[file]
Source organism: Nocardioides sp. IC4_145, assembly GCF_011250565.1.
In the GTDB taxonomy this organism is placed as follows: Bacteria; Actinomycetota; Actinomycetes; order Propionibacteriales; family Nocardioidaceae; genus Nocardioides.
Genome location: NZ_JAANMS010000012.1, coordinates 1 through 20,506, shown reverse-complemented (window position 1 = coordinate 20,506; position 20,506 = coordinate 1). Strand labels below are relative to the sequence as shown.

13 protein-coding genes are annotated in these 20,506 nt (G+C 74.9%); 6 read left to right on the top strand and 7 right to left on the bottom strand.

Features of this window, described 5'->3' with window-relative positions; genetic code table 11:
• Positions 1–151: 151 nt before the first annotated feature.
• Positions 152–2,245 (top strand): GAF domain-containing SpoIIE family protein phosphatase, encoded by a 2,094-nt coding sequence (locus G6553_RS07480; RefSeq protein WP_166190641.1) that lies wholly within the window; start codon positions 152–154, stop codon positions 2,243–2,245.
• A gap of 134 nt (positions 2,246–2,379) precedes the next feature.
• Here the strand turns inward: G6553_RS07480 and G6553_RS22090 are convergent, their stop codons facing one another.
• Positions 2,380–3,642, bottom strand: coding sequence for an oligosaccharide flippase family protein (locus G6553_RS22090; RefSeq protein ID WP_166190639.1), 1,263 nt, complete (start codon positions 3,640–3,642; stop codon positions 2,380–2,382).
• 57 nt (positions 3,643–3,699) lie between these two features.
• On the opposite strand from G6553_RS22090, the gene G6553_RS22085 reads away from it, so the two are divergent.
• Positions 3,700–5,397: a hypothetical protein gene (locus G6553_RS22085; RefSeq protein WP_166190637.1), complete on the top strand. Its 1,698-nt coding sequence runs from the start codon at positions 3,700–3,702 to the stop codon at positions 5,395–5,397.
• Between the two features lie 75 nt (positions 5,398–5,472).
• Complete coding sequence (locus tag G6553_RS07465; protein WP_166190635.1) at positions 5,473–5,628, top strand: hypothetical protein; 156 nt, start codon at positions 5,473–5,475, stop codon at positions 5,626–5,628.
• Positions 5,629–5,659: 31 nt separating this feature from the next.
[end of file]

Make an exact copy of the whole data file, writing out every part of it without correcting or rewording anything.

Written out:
Source organism: Nocardioides sp. IC4_145, assembly GCF_011250565.1.
In the GTDB taxonomy this organism is placed as follows: Bacteria; Actinomycetota; Actinomycetes; order Propionibacteriales; family Nocardioidaceae; genus Nocardioides.
Genome location: NZ_JAANMS010000012.1, coordinates 1 through 20,506, shown reverse-complemented (window position 1 = coordinate 20,506; position 20,506 = coordinate 1). Strand labels below are relative to the sequence as shown.

13 protein-coding genes are annotated in these 20,506 nt (G+C 74.9%); 6 read left to right on the top strand and 7 right to left on the bottom strand.

Features of this window, described 5'->3' with window-relative positions; genetic code table 11:
• Positions 1–151: 151 nt before the first annotated feature.
• Positions 152–2,245 (top strand): GAF domain-containing SpoIIE family protein phosphatase, encoded by a 2,094-nt coding sequence (locus G6553_RS07480; RefSeq protein WP_166190641.1) that lies wholly within the window; start codon positions 152–154, stop codon positions 2,243–2,245.
• A gap of 134 nt (positions 2,246–2,379) precedes the next feature.
• Here the strand turns inward: G6553_RS07480 and G6553_RS22090 are convergent, their stop codons facing one another.
• Positions 2,380–3,642, bottom strand: coding sequence for an oligosaccharide flippase family protein (locus G6553_RS22090; RefSeq protein ID WP_166190639.1), 1,263 nt, complete (start codon positions 3,640–3,642; stop codon positions 2,380–2,382).
• 57 nt (positions 3,643–3,699) lie between these two features.
• On the opposite strand from G6553_RS22090, the gene G6553_RS22085 reads away from it, so the two are divergent.
• Positions 3,700–5,397: a hypothetical protein gene (locus G6553_RS22085; RefSeq protein WP_166190637.1), complete on the top strand. Its 1,698-nt coding sequence runs from the start codon at positions 3,700–3,702 to the stop codon at positions 5,395–5,397.
• Between the two features lie 75 nt (positions 5,398–5,472).
• Complete coding sequence (locus tag G6553_RS07465; protein WP_166190635.1) at positions 5,473–5,628, top strand: hypothetical protein; 156 nt, start codon at positions 5,473–5,475, stop codon at positions 5,626–5,628.
• Positions 5,629–5,659: 31 nt separating this feature from the next.